Jul 5, 2023
Eilene Lee

Is Fear-Mongering on Social Media Affecting Your Health Decisions?

Is Fear-Mongering on Social Media Affecting Your Health Decisions?

Social media has become a leading communication channel to disseminate information about health and wellness. While this certainly can be a positive trend, as it provides people with access to information and resources they might not have had otherwise, it also has noteworthy drawbacks. One of these drawbacks is the potential for fear-mongering, or the unnecessary inducement of fear on a specific issue. In the context of health, fear-mongering can lead people to make poor decisions about their health, or even cause them to avoid seeking medical attention altogether.

On video-centric platforms like TikTok, fear-mongering around health issues has become particularly prevalent in recent years. This is likely because humans have a strong impulse to pay attention to danger, and posts that generate a sense of danger can get more shares and clicks. As described in “The Psychology of Risk Perception” from the Harvard Mental Health Letter, “media coverage of high-profile disasters raises awareness of particular risks more than others.” Likewise, an event that is closely related to something or someone we care about can heighten our risk perception. One of the most problematic aspects of fear-mongering on TikTok is that it often targets young people, as the platform is particularly popular among teenagers and young adults. Unfortunately, many of these users may not have the background knowledge or skills necessary to properly evaluate the information they are consuming.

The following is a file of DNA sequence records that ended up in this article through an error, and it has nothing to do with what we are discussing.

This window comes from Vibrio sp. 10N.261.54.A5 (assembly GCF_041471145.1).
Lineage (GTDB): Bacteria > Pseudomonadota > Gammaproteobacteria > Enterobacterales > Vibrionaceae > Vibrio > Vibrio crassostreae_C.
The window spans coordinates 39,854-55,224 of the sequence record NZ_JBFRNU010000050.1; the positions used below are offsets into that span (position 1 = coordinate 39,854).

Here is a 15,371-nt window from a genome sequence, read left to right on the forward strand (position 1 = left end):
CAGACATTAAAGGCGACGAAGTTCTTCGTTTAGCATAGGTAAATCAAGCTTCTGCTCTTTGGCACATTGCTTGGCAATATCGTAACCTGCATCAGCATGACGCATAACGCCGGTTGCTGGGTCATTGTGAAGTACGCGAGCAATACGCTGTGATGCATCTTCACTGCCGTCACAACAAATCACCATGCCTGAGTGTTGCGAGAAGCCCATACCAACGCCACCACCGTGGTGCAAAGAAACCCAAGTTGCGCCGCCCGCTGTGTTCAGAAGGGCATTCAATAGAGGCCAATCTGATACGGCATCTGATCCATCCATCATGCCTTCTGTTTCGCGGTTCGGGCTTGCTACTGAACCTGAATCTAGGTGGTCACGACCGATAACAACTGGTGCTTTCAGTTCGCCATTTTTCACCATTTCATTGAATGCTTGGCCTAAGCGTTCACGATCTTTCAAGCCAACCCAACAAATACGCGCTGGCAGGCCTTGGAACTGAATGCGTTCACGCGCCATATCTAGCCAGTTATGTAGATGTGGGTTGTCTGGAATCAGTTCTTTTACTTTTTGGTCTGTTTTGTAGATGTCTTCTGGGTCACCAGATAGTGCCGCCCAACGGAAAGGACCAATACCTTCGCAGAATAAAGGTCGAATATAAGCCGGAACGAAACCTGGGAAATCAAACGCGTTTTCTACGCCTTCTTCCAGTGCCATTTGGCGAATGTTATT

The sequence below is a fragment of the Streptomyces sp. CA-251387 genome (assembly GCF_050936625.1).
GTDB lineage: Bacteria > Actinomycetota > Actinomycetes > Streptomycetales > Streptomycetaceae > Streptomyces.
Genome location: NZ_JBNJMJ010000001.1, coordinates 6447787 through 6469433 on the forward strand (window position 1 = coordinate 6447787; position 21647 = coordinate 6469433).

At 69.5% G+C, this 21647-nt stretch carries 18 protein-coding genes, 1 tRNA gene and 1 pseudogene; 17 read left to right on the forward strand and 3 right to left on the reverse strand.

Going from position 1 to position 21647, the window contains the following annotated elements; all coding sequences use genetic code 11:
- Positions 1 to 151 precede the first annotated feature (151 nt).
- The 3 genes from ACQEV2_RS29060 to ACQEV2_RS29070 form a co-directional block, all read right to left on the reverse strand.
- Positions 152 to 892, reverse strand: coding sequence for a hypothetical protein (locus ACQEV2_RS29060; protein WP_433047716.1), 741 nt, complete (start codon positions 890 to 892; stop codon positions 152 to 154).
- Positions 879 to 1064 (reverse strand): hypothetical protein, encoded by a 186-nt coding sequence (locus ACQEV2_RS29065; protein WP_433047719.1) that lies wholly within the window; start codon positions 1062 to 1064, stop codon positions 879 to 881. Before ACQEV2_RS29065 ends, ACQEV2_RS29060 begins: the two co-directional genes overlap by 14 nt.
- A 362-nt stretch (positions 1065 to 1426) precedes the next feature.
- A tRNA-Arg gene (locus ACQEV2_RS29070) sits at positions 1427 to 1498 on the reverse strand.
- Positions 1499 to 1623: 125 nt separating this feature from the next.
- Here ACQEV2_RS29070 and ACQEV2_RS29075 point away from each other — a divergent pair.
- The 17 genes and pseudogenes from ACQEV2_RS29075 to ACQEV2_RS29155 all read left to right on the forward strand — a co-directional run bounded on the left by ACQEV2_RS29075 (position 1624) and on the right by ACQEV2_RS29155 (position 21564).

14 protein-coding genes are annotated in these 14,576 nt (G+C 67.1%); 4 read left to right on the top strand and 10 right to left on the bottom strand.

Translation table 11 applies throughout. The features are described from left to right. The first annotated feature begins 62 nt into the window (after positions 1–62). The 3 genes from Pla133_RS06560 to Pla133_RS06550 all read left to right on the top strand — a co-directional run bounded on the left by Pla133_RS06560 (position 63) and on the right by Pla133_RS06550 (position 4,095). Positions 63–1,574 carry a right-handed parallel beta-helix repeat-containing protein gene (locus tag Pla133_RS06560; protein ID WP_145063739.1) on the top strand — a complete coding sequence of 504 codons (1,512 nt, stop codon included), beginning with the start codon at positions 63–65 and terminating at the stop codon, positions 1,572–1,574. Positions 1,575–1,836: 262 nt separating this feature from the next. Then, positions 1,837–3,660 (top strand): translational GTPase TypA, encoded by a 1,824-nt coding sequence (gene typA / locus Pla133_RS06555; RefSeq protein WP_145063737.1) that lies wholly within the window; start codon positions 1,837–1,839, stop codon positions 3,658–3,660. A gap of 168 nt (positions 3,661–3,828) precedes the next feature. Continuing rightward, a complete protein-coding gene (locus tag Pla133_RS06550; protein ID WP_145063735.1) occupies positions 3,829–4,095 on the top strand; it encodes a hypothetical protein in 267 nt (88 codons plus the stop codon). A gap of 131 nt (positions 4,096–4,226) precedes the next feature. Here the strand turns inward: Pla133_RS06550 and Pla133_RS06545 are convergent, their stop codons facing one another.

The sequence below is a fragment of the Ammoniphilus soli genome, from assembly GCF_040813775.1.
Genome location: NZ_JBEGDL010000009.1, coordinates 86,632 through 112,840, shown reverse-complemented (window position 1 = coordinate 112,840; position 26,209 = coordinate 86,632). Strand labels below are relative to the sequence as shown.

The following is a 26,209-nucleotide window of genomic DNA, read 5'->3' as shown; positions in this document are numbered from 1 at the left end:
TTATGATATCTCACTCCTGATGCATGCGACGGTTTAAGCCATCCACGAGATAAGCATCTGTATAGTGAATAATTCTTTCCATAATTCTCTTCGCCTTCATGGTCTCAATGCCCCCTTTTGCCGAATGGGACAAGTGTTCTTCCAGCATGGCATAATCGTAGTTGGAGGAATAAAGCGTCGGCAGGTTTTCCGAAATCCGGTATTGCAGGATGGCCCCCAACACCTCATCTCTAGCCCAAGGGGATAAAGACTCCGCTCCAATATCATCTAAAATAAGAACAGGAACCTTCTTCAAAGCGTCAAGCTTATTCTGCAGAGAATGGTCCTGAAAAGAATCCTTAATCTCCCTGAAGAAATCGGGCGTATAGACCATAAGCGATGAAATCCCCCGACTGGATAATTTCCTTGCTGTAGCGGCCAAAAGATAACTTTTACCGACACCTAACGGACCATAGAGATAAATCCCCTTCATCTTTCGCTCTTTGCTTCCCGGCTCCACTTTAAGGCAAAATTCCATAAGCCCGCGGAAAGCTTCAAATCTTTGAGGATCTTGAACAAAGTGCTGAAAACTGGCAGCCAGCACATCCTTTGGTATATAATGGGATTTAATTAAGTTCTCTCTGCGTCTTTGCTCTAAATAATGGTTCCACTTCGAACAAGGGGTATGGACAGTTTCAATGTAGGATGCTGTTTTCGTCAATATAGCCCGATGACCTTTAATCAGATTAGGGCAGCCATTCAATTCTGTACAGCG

For example, a health topic that has been trending on TikTok recently is the presence of titanium dioxide (TiO2) in certain brands of tampons and its purported association with cancer.

Titanium dioxide (TiO2) is a whitening agent used in food and medical products such as candy, cake decorations, sunscreen, paper, plastics, cosmetics, toothpastes, and more. In certain forms, and when inhaled, TiO2 can be dangerous.  It has been banned in food products in Europe. It is understandable how its presence in tampons could lead to concern among women. This is a subject that deserves careful consideration and contextualisation given the importance of the availability of tampons for many hundreds of millions of women worldwide. A rash reaction provoked by fear-mongering is not what is required.

With countless health myths out there, what can be done about fear-mongering on social media? The first step is for users to become more discerning about the information they are consuming. While social media can be a powerful tool for sharing information and promoting health, it can also be a breeding ground for misinformation and fear. By staying vigilant, fact-checking, and seeking out accurate information from credible sources, we can all work to combat this problem. 

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